• all custom NACLs disallow all inbound and outbound traffic. It is only a VPC’s - default NACL that has an “allow all” policy.
  • Security groups only contain allow rules, not deny rules.
  • A security group can actually have no inbound or outbound rules.
  • A security group does require a name and description, though.
  • A security group can be attached to multiple constructs, like an EC2 instance, - but is ultimately associated with a network interface, which in turn is - attached to individual instances.
  • by default SG has
    • Outbound for all protocols allowed for IPV4
    • Outbound ::/0 for all protocols allowed for IPV6
  • Security group rules have a protocol and a description. They do not have a - subnet, although they can have CIDR blocks or single IP addresses. Instances - can associate with a security group, but a security group does not itself refer - to a specific instance.
  • Client-side encryption involves the client (you, in this example) managing the - entire encryption and decryption process. AWS only provides storage.
  • SSE-S3, SSE-KMS, and SSE-C are all valid approaches to server-side S3 - encryption.
  • SSE-KMS provides a very good audit trail and security.
  • SSE-S3 requires that Amazon S3 manage the data and master encryption keys while - SSE-KMS requires that AWS manage the data key but you manage the customer - master key (CMK) in AWS KMS.
  • An instance has a primary network interface in all cases but can have - additional network interfaces attached.
  • You can only assign a single role to an instance.
  • By default, root volumes are terminated on instance deletion, and by default, additional EBS volumes attached to an instance are not.

Boot volumes

This is easiest to remember by noting that HDD types are not available to use as boot volumes. General SSD and Provisioned IOPS are.

EC2 Placement groups

When you launch a new EC2 instance, the EC2 service attempts to place the instance in such a way that all of your instances are spread out across underlying hardware to minimize correlated failures. You can use placement groups to influence the placement of a group of interdependent instances to meet the needs of your workload.

Depending on the type of workload, you can create a placement group using one of the following placement strategies:

Cluster: It means placing the instances in the same rack and AZ so that there is low latency and high throughput. It packs instances close together inside an Availability Zone. This strategy enables workloads to achieve the low-latency network performance necessary for tightly-coupled node-to-node communication that is typical of HPC applications.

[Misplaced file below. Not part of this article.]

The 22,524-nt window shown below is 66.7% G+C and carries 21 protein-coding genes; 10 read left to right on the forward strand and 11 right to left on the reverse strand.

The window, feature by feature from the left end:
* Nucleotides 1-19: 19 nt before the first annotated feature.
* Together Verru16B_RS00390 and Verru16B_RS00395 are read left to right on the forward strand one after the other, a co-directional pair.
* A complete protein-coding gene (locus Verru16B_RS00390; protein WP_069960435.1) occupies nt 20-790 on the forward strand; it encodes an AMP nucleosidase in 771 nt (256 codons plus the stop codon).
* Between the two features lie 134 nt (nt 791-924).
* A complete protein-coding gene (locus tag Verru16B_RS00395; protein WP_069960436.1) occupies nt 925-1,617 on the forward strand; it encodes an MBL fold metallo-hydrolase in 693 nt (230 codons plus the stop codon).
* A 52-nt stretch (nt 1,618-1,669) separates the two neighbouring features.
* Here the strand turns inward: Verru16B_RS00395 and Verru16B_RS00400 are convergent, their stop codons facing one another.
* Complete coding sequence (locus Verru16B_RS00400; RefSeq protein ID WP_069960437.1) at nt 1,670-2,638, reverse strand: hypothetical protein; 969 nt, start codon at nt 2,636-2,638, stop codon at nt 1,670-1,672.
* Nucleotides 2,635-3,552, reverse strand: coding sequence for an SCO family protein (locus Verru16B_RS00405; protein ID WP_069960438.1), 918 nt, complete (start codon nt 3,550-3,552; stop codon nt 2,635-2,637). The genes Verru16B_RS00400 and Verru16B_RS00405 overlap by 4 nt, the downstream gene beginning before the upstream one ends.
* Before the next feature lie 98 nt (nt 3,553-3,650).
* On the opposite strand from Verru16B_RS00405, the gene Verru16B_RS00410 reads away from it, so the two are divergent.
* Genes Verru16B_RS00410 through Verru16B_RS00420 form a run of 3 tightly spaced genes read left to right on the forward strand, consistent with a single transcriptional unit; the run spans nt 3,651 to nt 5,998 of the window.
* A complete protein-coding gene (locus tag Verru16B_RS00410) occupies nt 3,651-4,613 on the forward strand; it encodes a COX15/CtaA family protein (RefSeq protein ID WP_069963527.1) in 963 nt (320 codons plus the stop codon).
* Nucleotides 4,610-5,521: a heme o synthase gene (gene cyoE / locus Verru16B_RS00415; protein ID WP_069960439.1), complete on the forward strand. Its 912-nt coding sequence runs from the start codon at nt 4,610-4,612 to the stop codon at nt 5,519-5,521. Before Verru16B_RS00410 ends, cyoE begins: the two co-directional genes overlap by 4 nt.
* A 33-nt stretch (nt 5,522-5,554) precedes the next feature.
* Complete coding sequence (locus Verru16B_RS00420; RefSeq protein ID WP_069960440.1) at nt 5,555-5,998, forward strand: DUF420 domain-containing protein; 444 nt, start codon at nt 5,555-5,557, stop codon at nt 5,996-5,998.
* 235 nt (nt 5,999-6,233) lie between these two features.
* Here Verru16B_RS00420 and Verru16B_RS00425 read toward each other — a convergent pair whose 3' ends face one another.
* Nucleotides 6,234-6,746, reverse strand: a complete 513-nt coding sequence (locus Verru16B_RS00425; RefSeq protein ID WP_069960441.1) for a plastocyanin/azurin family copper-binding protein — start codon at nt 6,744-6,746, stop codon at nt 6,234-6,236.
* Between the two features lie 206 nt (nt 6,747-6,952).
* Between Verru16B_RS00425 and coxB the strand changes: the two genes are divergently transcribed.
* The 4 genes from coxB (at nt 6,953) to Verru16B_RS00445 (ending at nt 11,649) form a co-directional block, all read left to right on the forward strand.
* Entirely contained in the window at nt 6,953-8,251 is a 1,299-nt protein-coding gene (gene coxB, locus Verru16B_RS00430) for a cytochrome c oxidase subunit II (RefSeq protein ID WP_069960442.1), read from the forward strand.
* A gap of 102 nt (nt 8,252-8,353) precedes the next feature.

Spread: A spread placement group is a group of instances that are each placed on distinct racks, with each rack having its own network and power source. The following image shows seven instances in a single Availability Zone that are placed into a spread placement group. The seven instances are placed on seven different racks. Spread placement groups are recommended for applications that have a small number of critical instances that should be kept separate from each other.

Partition: Same as Spread but with a difference that in this, we can have multiple instances in the same partition. In this case, the different racks have a different power source. Use case: HDFS, Cassandra, etc.

Partition placement groups help reduce the likelihood of correlated hardware failures for your application. When using partition placement groups, Amazon EC2 divides each group into logical segments called partitions. Amazon EC2 ensures that each partition within a placement group has its own set of racks. Each rack has its own network and power source. No two partitions within a placement group share the same racks, allowing you to isolate the impact of a hardware failure within your application.

The following image is a simple visual representation of a partition placement group in a single Availability Zone. It shows instances that are placed into a partition placement group with three partitions—Partition 1, Partition 2, and Partition 3. Each partition comprises multiple instances. The instances in a partition do not share racks with the instances in the other partitions, allowing you to contain the impact of a single hardware failure to only the associated partition.